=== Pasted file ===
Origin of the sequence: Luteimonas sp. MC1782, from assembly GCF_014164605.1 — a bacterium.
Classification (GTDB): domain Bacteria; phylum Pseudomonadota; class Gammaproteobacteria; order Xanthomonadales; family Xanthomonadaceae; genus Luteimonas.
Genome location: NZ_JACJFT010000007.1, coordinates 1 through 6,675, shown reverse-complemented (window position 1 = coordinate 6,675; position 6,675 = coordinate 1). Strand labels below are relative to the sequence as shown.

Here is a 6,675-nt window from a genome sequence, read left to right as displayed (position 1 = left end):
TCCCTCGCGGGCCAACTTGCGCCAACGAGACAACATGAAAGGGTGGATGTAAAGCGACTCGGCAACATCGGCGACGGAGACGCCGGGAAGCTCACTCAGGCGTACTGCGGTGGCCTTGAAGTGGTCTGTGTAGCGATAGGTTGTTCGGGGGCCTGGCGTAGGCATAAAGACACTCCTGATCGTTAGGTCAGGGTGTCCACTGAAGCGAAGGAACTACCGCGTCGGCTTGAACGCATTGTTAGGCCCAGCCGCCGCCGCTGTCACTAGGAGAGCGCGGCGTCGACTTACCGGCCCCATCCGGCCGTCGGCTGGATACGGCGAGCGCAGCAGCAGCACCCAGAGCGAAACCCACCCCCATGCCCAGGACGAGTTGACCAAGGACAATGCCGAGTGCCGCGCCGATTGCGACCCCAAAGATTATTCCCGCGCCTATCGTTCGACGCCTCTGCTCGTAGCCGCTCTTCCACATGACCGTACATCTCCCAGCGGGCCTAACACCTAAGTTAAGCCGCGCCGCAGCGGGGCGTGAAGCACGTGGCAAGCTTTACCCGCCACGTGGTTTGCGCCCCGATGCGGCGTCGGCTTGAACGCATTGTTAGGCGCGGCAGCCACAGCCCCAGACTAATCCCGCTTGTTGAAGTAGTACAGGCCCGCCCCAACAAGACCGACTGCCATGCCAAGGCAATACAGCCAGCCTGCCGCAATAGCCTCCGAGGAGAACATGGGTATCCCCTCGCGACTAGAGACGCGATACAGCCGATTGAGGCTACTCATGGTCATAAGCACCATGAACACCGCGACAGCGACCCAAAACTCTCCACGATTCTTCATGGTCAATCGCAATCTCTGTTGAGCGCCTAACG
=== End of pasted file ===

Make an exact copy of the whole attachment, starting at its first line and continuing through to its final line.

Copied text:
Origin of the sequence: Luteimonas sp. MC1782, from assembly GCF_014164605.1 — a bacterium.
Classification (GTDB): domain Bacteria; phylum Pseudomonadota; class Gammaproteobacteria; order Xanthomonadales; family Xanthomonadaceae; genus Luteimonas.
Genome location: NZ_JACJFT010000007.1, coordinates 1 through 6,675, shown reverse-complemented (window position 1 = coordinate 6,675; position 6,675 = coordinate 1). Strand labels below are relative to the sequence as shown.

Here is a 6,675-nt window from a genome sequence, read left to right as displayed (position 1 = left end):
TCCCTCGCGGGCCAACTTGCGCCAACGAGACAACATGAAAGGGTGGATGTAAAGCGACTCGGCAACATCGGCGACGGAGACGCCGGGAAGCTCACTCAGGCGTACTGCGGTGGCCTTGAAGTGGTCTGTGTAGCGATAGGTTGTTCGGGGGCCTGGCGTAGGCATAAAGACACTCCTGATCGTTAGGTCAGGGTGTCCACTGAAGCGAAGGAACTACCGCGTCGGCTTGAACGCATTGTTAGGCCCAGCCGCCGCCGCTGTCACTAGGAGAGCGCGGCGTCGACTTACCGGCCCCATCCGGCCGTCGGCTGGATACGGCGAGCGCAGCAGCAGCACCCAGAGCGAAACCCACCCCCATGCCCAGGACGAGTTGACCAAGGACAATGCCGAGTGCCGCGCCGATTGCGACCCCAAAGATTATTCCCGCGCCTATCGTTCGACGCCTCTGCTCGTAGCCGCTCTTCCACATGACCGTACATCTCCCAGCGGGCCTAACACCTAAGTTAAGCCGCGCCGCAGCGGGGCGTGAAGCACGTGGCAAGCTTTACCCGCCACGTGGTTTGCGCCCCGATGCGGCGTCGGCTTGAACGCATTGTTAGGCGCGGCAGCCACAGCCCCAGACTAATCCCGCTTGTTGAAGTAGTACAGGCCCGCCCCAACAAGACCGACTGCCATGCCAAGGCAATACAGCCAGCCTGCCGCAATAGCCTCCGAGGAGAACATGGGTATCCCCTCGCGACTAGAGACGCGATACAGCCGATTGAGGCTACTCATGGTCATAAGCACCATGAACACCGCGACAGCGACCCAAAACTCTCCACGATTCTTCATGGTCAATCGCAATCTCTGTTGAGCGCCTAACG